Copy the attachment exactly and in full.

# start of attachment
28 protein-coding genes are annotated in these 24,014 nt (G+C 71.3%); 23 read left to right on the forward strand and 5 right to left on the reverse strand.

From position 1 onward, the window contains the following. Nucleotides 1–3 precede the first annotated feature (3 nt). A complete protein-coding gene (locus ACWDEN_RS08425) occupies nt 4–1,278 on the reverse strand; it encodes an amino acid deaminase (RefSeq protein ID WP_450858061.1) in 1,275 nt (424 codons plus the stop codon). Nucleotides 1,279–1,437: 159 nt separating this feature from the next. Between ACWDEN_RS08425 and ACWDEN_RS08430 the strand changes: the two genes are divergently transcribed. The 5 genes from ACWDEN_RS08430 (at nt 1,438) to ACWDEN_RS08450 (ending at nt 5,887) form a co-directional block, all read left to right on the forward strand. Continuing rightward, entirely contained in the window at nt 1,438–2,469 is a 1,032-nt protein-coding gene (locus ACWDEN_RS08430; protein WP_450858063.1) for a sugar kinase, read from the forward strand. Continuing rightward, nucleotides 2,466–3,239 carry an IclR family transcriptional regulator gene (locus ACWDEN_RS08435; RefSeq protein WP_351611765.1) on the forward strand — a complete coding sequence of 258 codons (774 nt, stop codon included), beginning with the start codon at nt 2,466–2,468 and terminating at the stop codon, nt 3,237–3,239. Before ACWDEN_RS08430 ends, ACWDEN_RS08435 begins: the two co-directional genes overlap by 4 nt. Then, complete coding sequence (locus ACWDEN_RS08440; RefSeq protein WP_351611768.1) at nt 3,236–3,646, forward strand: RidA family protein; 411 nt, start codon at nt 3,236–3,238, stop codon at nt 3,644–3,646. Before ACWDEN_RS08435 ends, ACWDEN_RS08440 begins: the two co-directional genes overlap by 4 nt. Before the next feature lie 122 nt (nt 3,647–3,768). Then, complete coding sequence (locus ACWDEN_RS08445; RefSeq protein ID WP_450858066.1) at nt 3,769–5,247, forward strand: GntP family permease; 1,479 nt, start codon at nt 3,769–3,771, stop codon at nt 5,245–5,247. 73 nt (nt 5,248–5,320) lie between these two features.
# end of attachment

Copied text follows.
28 protein-coding genes are annotated in these 24,014 nt (G+C 71.3%); 23 read left to right on the forward strand and 5 right to left on the reverse strand.

From position 1 onward, the window contains the following. Nucleotides 1–3 precede the first annotated feature (3 nt). A complete protein-coding gene (locus ACWDEN_RS08425) occupies nt 4–1,278 on the reverse strand; it encodes an amino acid deaminase (RefSeq protein ID WP_450858061.1) in 1,275 nt (424 codons plus the stop codon). Nucleotides 1,279–1,437: 159 nt separating this feature from the next. Between ACWDEN_RS08425 and ACWDEN_RS08430 the strand changes: the two genes are divergently transcribed. The 5 genes from ACWDEN_RS08430 (at nt 1,438) to ACWDEN_RS08450 (ending at nt 5,887) form a co-directional block, all read left to right on the forward strand. Continuing rightward, entirely contained in the window at nt 1,438–2,469 is a 1,032-nt protein-coding gene (locus ACWDEN_RS08430; protein WP_450858063.1) for a sugar kinase, read from the forward strand. Continuing rightward, nucleotides 2,466–3,239 carry an IclR family transcriptional regulator gene (locus ACWDEN_RS08435; RefSeq protein WP_351611765.1) on the forward strand — a complete coding sequence of 258 codons (774 nt, stop codon included), beginning with the start codon at nt 2,466–2,468 and terminating at the stop codon, nt 3,237–3,239. Before ACWDEN_RS08430 ends, ACWDEN_RS08435 begins: the two co-directional genes overlap by 4 nt. Then, complete coding sequence (locus ACWDEN_RS08440; RefSeq protein WP_351611768.1) at nt 3,236–3,646, forward strand: RidA family protein; 411 nt, start codon at nt 3,236–3,238, stop codon at nt 3,644–3,646. Before ACWDEN_RS08435 ends, ACWDEN_RS08440 begins: the two co-directional genes overlap by 4 nt. Before the next feature lie 122 nt (nt 3,647–3,768). Then, complete coding sequence (locus ACWDEN_RS08445; RefSeq protein ID WP_450858066.1) at nt 3,769–5,247, forward strand: GntP family permease; 1,479 nt, start codon at nt 3,769–3,771, stop codon at nt 5,245–5,247. 73 nt (nt 5,248–5,320) lie between these two features.